On Monday, Nov. 11, Veterans Day, Vietnam War veteran and postwar writer Wayne Karlin discussed his new book Wandering Souls: Journeys with the Dead and the Living in Viet Nam. The book is a true story of a soldier’s experiences during and after the war that defined his life and changed those of families at home and abroad. Karlin, professor of the language and literature arts department at the College of Southern Maryland, published Wandering Souls in September.
“I was reluctant to write, to tell you the truth, at first,” said Karlin about the book. “After the events that took place, I felt compelled to do it.”
The novel tells the story of American Lieutenant Homer Steedley, Jr., who killed Vietnamese Sergeant-Medic Hoang Ngoc-Dam in a chance crossing during the Vietnam War on the trails of the Pleiku Province, in what is now central Vietnam.
“When Homer talked to me about this, it seemed like his story was the story for all of us,” said Karlin, addressing the war veterans in the audience of community members, St. Mary’s students, and students of Karlin’s from CSM. “It is a story never finished, and one needed to be told, to find peace for all of us.”
Karlin began with a presentation of the two soldiers as being very similar in their paths of life. Steedley grew up the son of generations of war veterans in Bamberg, South Carolina. Very poor, he learned things by necessity, from fishing to farming to even woodwork. Similarly, Dam grew up in the rice paddy fields of traditional Vietnam, the son of a Vietnamese guerrilla soldier during the French occupation that ended in 1945.
During the presentation, Karlin referenced Wandering Souls to explain the story behind the meeting of Steedley and Dam on March 16, 1969, and Steedley’s collection of Dam’s personal belongings, including a diary, which would remain in his home 36 years after his service.
“Now to see not only the face of the man he’d killed, but also the carefully re-bound covers…confronted Homer with a mirrored and valuable humanity,” Karlin read. “He tried not to think about it.”
Following Dam’s death, Steedley sent his belongings to his mother’s home in South Carolina and continued his service as a Company Commander. He returned home in 1975 with ear tinnitus and terrible memories that led to a period of drug abuse and adrenaline-seeking, indicators of post-traumatic stress disorder. He entered the field of computer science as a technician, and through it met his future wife, Elizabeth “Tibby” Dozier, in 1991.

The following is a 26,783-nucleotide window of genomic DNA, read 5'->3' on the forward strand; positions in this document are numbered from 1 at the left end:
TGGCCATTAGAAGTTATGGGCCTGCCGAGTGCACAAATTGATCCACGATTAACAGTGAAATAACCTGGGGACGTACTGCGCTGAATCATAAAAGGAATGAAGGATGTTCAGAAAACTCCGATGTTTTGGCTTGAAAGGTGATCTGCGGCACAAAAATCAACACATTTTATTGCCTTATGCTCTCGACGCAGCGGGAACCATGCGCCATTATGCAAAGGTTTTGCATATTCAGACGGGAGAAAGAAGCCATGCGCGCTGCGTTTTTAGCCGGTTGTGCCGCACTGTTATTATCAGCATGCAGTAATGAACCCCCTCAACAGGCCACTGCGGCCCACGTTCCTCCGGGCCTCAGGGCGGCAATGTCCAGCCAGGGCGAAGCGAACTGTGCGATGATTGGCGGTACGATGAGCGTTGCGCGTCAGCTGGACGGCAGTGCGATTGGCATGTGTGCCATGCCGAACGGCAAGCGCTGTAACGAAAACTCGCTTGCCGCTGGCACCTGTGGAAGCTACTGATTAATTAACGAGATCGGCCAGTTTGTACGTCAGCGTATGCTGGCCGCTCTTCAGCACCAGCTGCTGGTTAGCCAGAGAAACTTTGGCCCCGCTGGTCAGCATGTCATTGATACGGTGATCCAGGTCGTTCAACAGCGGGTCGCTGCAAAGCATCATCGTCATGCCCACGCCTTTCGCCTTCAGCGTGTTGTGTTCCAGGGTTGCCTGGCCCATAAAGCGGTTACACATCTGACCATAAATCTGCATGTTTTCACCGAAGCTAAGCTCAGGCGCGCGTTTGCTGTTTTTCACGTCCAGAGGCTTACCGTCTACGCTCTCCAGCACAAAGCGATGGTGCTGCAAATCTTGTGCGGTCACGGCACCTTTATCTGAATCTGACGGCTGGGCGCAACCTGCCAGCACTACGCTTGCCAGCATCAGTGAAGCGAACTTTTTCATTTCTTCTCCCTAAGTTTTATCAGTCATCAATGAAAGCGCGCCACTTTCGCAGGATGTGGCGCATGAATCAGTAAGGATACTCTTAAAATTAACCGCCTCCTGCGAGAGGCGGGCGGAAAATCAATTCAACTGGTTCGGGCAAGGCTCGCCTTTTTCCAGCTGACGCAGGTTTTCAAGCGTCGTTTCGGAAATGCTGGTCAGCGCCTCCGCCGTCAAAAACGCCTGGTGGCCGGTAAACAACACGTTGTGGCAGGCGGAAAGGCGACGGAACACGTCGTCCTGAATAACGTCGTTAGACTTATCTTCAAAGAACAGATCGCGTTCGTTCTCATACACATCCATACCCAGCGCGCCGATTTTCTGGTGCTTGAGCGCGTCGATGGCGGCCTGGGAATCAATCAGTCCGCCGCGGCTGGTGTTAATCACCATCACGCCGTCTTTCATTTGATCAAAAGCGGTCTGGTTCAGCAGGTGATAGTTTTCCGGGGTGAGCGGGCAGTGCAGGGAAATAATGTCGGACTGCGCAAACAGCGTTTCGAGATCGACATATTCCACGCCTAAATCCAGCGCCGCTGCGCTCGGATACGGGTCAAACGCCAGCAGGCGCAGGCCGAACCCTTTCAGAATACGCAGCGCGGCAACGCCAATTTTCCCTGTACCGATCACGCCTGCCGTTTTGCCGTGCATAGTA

Years later, Steedley’s mother found Dam’s diary and belongings from the war, which marked the beginning of Steedley’s journey to find Dam’s family in Vietnam. After contacting several writers, Karlin was eventually reached. “I didn’t think I could do it,” said Karlin. But, using Dam’s birth certificate, which gave his full name and hometown, they were able to find the Hoang family.
Karlin made the journey to Dam’s family in 2005, returning Dam’s belongings in what became an unexpected procession of members of the community who had also lost family members in the war.
“[The Vietnamese believe that] people in this life need to be buried in the home soil,” said Karlin. “Everyone must go back to their origin to be buried.” To the townspeople, the trip represented not just Dam returning home, but all of the missing soldiers from the war.
Steedley joined Karlin in a trip in 2008 to meet Dam’s family, and to offer his apologies for killing Dam and the tragedies of the war itself. “[Dam’s brother] told me ‘we are not angry with this American,’” said Karlin. The family was proud that the man who had killed Dam now praised him for his bravery.
Karlin concluded his presentation with a description a of a trip he, Steedley, and Dam’s family made to a cemetery where Dam’s body could possibly be found. They found Dam among the graves, and conducted a funeral to return his body into the soil in the Vietnamese tradition. Steedley served as a pallbearer, and he and Karlin assisted in Dam’s burial.
“We were burying the war,” said Karlin. “I am grateful to have had the experience of doing so.”
Karlin also focused on how often soldiers feel alone in their inability to communicate to others the atrocities they experienced.
“When you come back to the States, you don’t talk about the war,” said Karlin. “People didn’t want to hear the stories,” the experiences of the soldiers that made them seem far different from the way they were when they left.
“He puts a lot of soul into his writing,” said Sarah Landmann, a former student of Karlin’s from CSM. “He makes the rest of us tear up too.”
Michael Cain, political science professor and director of the Center for the Study of Democracy, introduced Wayne Karlin before his presentation, sponsored by the VOICES Reading Series and the Center for the Study of Democracy and as part of the Asian Symposium on Democracy, Rights, and Development.
“[This book] really brings home the cost of war,” he said. “[Karlin] presented in a way that made the war feel less abstract, and more real.”